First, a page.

Persia Stirs Greece

The conflict between Persia and Greece presented in the vision of the ram and goat is recapped at the start of the final vision - Daniel 11:1-4.

Greek Temple - Photo by Simon Maage on Unsplash
The introduction to the final vision did more than just portray an impressive angelic visitation. It provided verbal links to the vision of the “
ram and the goat” and its interpretation. Now, additional details are presented concerning the demise of Persia, the rise of Greece and its first great king, and its division into four lesser realms - [Greek Temple - Photo by Simon Maage on Unsplash].

The first paragraph of chapter 11 sets the stage for the conflicts between two of the four Greek kingdoms, and for the rise of an especially arrogant king. In this section, the links to the earlier vision and its interpretation are clear, including the reference to “Greece,” its first “mighty king,” his downfall, and the subsequent four smaller kingdoms.
  • (Daniel 11:1-4) – “And as for me, in the first year of Darius the Mede, I stood up to confirm and strengthen him. And now will I show you the truth. Behold, there will stand up yet three kings in Persia; and the fourth will be far richer than they all: and when he is waxed strong through his riches, he will stir up all against the realm of Greece. And a mighty king will stand up, that will rule with great dominion, and do according to his will. And when he will stand up, his kingdom will be broken and divided toward the four winds of heaven, but not to his posterity, nor according to his dominion wherewith he ruled; for his kingdom will be plucked up, even for others besides these.”
The “four winds of heaven” links the paragraph to the visions of the “four beasts from the sea,” and to the vision of the “goat and the ram”:
  • (Daniel 7:2-3) – “I saw in my vision by night, and behold, the four winds of the heaven strove upon the great sea. And four great beasts came up from the sea, diverse one from another.”
  • (Daniel 8:8) – “And the goat magnified himself exceedingly: and when he was strong, the great horn was broken (shabar); and instead of it there came up four notable horns toward the four winds of heaven.”
The fourth ruler after Cyrus “waxed strong through his riches and stirred up all against the realm of Greece.” More than four Persian rulers succeeded Cyrus. But the passage does not state that the fourth king was the last one, or that Greece overthrew him, only that he was responsible for stirring up the Greeks, which is historically accurate.

The fourth king was Darius I, also known as Darius the Great, and Darius Hystaspis (reigned 550-486 B.C.). He was the richest of the Persian kings and extended the empire to its furthest limits. And in the west, his territory reached the shores of the Aegean Sea, which put Darius into direct conflict with the city-states of Greece.

Most famously, Darius invaded Greece hoping to subjugate Athens, but this attempt culminated in the defeat of the Persian army at the Battle of Marathon (490 B.C.). His meddling fomented deep resentment throughout Greece, and retribution against Persia became the alleged justification for the later invasion of the empire by Alexander the Great.

For his kingdom will be plucked up, even for others besides these.” As great and swift as Alexander’s conquests were, his kingdom did not long survive his death. Although the four subsequent realms were also Greco-Macedonian, they were “lesser kingdoms.” Collectively, they replaced Alexander’s empire, the “leopard with four heads.” The distinction is important to the prophetic outlook of Daniel. The “fourth kingdom” with its “little horn” is not identical to Alexander’s original empire.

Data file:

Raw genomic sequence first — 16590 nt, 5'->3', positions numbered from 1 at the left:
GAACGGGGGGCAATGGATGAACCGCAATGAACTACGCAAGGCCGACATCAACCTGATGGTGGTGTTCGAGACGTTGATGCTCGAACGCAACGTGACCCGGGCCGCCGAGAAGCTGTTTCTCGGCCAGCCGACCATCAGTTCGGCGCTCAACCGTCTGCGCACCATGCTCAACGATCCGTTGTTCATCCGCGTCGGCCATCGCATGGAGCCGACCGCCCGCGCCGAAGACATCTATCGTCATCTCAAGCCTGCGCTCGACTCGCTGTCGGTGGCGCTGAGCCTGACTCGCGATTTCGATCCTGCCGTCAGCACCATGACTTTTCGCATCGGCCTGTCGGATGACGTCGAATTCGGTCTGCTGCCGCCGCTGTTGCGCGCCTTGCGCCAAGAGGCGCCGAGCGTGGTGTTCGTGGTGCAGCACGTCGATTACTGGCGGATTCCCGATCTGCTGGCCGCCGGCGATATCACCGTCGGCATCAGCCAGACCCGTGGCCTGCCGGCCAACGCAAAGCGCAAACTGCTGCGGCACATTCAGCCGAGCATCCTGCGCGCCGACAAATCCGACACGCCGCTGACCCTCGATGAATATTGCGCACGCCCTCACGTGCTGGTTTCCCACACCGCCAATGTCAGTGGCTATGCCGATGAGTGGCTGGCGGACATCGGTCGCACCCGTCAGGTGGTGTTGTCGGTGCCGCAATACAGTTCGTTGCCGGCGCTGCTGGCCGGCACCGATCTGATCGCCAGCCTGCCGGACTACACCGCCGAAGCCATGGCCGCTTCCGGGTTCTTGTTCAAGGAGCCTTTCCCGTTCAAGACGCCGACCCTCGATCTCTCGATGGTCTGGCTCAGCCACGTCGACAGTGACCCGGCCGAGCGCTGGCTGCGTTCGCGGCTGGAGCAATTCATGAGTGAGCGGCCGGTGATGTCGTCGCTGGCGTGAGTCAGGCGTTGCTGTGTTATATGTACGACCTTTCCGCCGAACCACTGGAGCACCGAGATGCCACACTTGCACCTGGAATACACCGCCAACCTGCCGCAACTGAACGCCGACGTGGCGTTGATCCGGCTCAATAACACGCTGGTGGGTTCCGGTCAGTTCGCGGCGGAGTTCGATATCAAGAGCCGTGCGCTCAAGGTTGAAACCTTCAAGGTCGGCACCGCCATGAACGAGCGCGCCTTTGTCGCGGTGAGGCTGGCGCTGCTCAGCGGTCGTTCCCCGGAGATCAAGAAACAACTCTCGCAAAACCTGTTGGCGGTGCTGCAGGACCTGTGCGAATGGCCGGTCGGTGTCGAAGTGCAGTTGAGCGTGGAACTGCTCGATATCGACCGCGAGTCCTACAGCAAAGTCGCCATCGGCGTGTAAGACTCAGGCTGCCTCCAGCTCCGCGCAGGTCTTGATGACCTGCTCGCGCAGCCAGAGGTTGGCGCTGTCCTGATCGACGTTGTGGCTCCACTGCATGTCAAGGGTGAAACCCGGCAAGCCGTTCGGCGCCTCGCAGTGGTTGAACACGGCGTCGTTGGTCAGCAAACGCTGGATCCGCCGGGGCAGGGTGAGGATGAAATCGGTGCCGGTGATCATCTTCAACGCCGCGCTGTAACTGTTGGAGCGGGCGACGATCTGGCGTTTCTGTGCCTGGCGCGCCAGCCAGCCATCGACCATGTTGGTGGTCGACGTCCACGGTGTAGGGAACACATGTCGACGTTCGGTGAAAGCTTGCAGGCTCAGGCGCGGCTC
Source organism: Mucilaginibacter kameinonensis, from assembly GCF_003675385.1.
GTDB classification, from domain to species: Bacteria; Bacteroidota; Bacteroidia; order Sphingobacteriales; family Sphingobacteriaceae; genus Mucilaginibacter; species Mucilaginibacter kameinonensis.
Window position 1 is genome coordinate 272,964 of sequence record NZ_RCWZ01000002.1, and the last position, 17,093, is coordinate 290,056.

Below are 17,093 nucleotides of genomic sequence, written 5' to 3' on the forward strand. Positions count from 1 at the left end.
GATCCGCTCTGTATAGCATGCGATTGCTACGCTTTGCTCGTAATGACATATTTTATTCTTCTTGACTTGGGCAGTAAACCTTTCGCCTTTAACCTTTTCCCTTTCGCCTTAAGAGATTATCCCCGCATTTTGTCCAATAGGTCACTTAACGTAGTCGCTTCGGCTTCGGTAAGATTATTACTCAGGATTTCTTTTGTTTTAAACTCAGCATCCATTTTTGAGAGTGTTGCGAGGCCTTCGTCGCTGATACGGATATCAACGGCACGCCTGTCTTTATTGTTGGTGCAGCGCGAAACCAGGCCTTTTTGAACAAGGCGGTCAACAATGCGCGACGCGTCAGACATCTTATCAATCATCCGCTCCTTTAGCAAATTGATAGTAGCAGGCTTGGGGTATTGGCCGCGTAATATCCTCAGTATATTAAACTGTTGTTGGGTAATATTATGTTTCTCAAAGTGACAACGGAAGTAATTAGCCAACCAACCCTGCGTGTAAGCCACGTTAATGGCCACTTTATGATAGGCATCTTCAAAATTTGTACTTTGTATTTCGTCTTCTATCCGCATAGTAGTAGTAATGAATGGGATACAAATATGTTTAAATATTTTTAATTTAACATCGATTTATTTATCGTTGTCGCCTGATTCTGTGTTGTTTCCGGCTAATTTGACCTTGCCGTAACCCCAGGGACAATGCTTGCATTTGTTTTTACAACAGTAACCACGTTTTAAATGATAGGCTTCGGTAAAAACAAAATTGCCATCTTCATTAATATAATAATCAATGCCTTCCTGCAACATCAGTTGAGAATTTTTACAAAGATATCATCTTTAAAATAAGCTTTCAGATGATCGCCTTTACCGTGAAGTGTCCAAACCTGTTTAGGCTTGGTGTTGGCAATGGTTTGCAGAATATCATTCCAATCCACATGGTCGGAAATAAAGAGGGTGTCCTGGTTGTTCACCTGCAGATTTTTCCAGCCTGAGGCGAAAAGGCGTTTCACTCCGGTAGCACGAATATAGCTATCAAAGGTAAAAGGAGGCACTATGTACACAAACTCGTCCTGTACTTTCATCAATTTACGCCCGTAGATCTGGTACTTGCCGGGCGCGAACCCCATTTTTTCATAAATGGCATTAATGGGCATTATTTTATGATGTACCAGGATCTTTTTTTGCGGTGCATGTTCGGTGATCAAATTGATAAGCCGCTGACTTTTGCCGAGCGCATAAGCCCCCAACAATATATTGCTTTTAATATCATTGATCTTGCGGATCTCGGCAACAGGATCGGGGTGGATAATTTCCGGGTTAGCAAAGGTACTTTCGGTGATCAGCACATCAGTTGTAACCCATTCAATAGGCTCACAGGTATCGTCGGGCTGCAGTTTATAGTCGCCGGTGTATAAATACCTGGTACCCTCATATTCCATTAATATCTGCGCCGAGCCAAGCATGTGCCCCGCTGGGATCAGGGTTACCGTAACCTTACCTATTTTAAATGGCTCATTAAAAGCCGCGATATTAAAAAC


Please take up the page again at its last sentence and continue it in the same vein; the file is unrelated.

Acropolis sunrise - Photo by Cristina Gottardi on Unsplash
Acropolis Photo by Cristina Gottardi on Unsplash

Alexander died in 323 B.C. when his son was still an infant. This caused a struggle for succession among his generals. In the end, the bulk of his empire was divided among four generals, with 
Ptolemy I over Egypt (the “king of the south”), and Seleucus claiming Syria and Mesopotamia (the “king of the north”).

Thus, Daniel’s visions are firmly rooted in history. In the book of Revelation, the “four winds of heaven” appear prior to the “sealing of God’s servants,” but the description becomes the “four winds of the earth”:
  • (Revelation 7:1-3) – “After this I saw four angels standing at the four corners of the earth, holding the four winds of the earth, that no wind should blow on the earth, or on the sea, or upon any tree. And I saw another angel ascend from the sun rising, having the seal of the living God: and he cried with a great voice to the four angels to whom it was given to hurt the earth and the sea, saying, Hurt not the earth, neither the sea nor the trees until we have sealed the servants of our God on their foreheads.”
In Daniel’s vision of the “four beasts from the sea,” the “four winds of heaven” stirred up the “sea” and caused the four creatures to ascend out of it, including the “fourth beast” that waged “war against the saints.”

Elsewhere in Daniel, the “four winds of heaven” corresponded to the four points of the compass.

In Revelation, the “four winds of the earth” are restrained from harming the earth or the sea until God’s servants are “sealed.” These destructive forces cannot be unleashed until the saints are prepared to withstand the inevitable onslaught.

With the demise of the vast Persian Empire, Greece assumed the mantle of World-Power. With this background, the stage is prepared for the coming conflicts between the “king of the south” and the “king of the north,” and the inevitable rise of the “contemptible king” who would wage war against the “saints,” defile the sanctuary in Jerusalem, cause the cessation of the daily burnt offering, and erect the “abomination that desolates.”



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